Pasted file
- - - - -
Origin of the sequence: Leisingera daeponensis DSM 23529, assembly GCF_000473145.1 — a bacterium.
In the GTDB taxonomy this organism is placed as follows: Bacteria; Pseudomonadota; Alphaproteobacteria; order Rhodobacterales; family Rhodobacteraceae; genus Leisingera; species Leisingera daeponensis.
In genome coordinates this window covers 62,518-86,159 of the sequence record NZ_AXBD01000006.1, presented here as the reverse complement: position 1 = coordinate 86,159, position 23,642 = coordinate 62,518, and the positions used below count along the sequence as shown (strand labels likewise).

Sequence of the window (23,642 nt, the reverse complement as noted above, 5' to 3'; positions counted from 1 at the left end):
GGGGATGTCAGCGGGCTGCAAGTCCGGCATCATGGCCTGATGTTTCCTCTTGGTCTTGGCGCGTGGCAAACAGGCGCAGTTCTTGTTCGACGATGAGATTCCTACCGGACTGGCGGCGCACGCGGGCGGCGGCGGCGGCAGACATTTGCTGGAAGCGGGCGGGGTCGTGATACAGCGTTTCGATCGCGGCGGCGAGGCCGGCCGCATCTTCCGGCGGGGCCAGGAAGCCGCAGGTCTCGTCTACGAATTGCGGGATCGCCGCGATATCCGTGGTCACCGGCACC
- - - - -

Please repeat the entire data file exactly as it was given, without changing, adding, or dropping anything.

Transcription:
Origin of the sequence: Leisingera daeponensis DSM 23529, assembly GCF_000473145.1 — a bacterium.
In the GTDB taxonomy this organism is placed as follows: Bacteria; Pseudomonadota; Alphaproteobacteria; order Rhodobacterales; family Rhodobacteraceae; genus Leisingera; species Leisingera daeponensis.
In genome coordinates this window covers 62,518-86,159 of the sequence record NZ_AXBD01000006.1, presented here as the reverse complement: position 1 = coordinate 86,159, position 23,642 = coordinate 62,518, and the positions used below count along the sequence as shown (strand labels likewise).

Sequence of the window (23,642 nt, the reverse complement as noted above, 5' to 3'; positions counted from 1 at the left end):
GGGGATGTCAGCGGGCTGCAAGTCCGGCATCATGGCCTGATGTTTCCTCTTGGTCTTGGCGCGTGGCAAACAGGCGCAGTTCTTGTTCGACGATGAGATTCCTACCGGACTGGCGGCGCACGCGGGCGGCGGCGGCGGCAGACATTTGCTGGAAGCGGGCGGGGTCGTGATACAGCGTTTCGATCGCGGCGGCGAGGCCGGCCGCATCTTCCGGCGGGGCCAGGAAGCCGCAGGTCTCGTCTACGAATTGCGGGATCGCCGCGATATCCGTGGTCACCGGCACC